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Considering the right to have a house on rural allotments

  • Year: 2006
  • Author: Anstey, Geoff
  • Journal Name: Australian Planner
  • Journal Number: Vol.43, No.2
  • Country: Australia
  • State/Region: Queensland

In parts of Australia and the United States, the almost universal right to have a house on rural allotments has resulted in rural living settlement in areas zoned for agriculture. Such 'unplanned' rural living has a range of potential adverse impacts, including loss of agricultural production and land use conflicts.

In Queensland in particular, a combination of factors related to land use and subdivision policy could lead to inappropriate conversion of existing allotments to unplanned rural living. Those factors include:

The entitlement to have a house on virtually every allotment.

The absence of the potential to excise small allotments for new or existing houses.

The existence of many allotments that are below the size considered necessary for a viable farm.

A study devised to investigate whether conversion of agricultural land to unplanned rural living was a significant problem comprised three stages of empirical analysis. Firstly, a Queensland‐wide survey of land converted from sugarcane production supported the choice of the Bundaberg region as the study area. This was followed by analyses of the current land use and other attributes of allotments in the study area that, in 1980, were used for cane growing. The third stage analysed the characteristics of rural living and cane growing allotments at the time of their sale during the 1992–2000 period.

It was found there had been limited conversion of suitable, productive cane growing land to unplanned rural living. Compared to the allotments that remained in sugarcane production, allotments converted to unplanned rural living were on average, much smaller, of lower value, had lower agricultural production potential, and were situated in more undulating and forested landscapes further from Bundaberg.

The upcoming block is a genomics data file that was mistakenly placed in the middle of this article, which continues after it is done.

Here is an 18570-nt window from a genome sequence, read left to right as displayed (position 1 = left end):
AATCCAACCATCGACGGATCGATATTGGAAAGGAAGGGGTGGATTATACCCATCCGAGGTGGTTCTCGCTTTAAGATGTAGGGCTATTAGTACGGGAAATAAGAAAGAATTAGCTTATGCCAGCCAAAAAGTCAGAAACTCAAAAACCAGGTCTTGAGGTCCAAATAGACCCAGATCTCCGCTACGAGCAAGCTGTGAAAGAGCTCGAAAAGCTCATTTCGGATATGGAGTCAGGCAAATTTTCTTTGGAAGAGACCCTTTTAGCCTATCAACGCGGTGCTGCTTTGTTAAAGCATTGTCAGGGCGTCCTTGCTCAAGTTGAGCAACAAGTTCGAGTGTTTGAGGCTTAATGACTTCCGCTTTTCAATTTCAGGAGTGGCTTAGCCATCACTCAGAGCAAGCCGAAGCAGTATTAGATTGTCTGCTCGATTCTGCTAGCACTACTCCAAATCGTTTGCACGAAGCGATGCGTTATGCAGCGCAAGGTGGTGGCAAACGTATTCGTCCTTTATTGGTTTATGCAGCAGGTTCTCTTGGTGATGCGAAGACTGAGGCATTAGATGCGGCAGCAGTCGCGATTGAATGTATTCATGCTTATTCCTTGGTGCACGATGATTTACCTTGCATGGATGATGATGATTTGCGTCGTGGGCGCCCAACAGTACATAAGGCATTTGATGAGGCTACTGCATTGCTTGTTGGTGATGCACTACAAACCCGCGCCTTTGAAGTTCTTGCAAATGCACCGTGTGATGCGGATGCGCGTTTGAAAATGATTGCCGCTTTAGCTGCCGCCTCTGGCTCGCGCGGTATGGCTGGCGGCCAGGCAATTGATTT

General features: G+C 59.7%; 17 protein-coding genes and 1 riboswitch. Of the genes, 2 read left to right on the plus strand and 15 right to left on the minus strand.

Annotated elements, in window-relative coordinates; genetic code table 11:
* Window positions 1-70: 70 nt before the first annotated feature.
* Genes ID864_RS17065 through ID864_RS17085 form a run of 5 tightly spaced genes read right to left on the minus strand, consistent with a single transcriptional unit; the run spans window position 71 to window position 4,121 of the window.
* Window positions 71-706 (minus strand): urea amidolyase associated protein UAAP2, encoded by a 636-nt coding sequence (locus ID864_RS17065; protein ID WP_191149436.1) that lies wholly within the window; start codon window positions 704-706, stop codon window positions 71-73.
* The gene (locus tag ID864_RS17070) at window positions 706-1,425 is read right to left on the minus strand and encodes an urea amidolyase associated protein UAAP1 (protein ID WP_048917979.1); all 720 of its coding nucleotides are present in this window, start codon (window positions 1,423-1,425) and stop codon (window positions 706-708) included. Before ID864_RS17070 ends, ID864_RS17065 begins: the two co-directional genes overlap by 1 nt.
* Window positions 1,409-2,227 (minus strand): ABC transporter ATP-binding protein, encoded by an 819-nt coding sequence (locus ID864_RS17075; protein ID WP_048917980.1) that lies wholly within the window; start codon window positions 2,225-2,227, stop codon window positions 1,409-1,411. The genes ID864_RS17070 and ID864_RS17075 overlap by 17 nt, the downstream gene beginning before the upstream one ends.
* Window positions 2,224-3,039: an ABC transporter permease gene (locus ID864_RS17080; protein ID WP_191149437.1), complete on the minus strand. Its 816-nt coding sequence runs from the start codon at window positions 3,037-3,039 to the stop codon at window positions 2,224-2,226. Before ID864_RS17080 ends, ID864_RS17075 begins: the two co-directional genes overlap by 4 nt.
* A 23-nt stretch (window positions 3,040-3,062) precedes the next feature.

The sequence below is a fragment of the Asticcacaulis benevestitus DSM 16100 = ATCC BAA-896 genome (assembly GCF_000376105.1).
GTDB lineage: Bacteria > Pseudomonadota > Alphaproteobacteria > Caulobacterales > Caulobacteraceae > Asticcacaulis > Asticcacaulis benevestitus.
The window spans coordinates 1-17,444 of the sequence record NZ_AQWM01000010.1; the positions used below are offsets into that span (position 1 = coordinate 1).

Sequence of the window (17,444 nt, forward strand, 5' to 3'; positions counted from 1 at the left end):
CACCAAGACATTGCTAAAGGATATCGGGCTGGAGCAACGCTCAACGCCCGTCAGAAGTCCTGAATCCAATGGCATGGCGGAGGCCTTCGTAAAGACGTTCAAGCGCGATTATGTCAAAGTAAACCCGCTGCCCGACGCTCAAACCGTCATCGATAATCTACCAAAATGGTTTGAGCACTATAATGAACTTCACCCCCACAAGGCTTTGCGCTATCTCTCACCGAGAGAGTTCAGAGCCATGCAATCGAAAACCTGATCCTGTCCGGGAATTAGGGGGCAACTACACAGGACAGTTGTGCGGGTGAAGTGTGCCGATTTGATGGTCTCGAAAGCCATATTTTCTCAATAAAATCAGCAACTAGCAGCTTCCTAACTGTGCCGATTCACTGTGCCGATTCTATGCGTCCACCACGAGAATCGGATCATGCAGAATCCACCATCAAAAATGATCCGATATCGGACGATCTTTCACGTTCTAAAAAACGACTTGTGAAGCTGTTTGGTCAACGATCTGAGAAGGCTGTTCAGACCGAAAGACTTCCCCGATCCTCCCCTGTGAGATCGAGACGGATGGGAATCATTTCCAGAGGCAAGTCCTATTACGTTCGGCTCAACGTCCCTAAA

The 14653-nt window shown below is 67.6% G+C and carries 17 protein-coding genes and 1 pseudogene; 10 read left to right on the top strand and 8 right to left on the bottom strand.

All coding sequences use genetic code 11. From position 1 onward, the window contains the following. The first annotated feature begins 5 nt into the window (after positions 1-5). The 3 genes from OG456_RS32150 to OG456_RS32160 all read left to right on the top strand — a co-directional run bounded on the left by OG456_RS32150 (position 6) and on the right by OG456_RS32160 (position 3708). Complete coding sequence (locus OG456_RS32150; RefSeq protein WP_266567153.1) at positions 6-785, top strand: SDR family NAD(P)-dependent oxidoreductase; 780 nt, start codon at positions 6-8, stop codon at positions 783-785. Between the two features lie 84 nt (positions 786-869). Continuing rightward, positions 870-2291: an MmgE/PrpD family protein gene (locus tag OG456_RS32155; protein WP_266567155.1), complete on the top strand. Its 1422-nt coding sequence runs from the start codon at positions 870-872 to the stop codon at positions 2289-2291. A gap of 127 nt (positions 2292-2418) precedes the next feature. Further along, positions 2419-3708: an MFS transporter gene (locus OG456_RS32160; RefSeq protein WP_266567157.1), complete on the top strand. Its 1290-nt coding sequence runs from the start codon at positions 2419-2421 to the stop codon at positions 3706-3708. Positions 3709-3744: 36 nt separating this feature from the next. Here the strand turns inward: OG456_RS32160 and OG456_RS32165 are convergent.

There was a lack of evidence to support a change to the current regulation of either houses or excisions. The findings indicated that the allotment area required in order to avoid conversion to unplanned rural living, may be a better basis for determining minimum permitted allotment sizes than an area based on what is required for a viable farm. In the circumstances of the study area and period, the former was only about 20 ha, whereas the latter was 60 ha. However, the potential for changed economic conditions to reduce the productive value of agricultural land, and increase the value of land for rural living, makes it appropriate to be cautious about permitted allotment sizes in rural areas.

The South East Queensland Regional Plan 2005–2026 constrains further planned rural residential settlement, and seeks to preclude urban development and further subdivision from much agricultural land. However, it does not affect the right to have a house on each rural allotment. The higher value of land for rural living purposes in south‐east Queensland, and the lower agricultural productivity of much of this land, would be expected to result in proportionately more unplanned rural living than in the Bundaberg case study.

The Regional Plan's constraint on planned rural living may contribute to increased unplanned rural living, which may constrain the future development of productive uses such as poultry farms, due to their adverse effect on residential amenity. There may also be greater conversion of cane growing land. These changes may affect the viability of associated processing industries. Further detailed study is required to fully address these issues and their implications for land use and subdivision policy.

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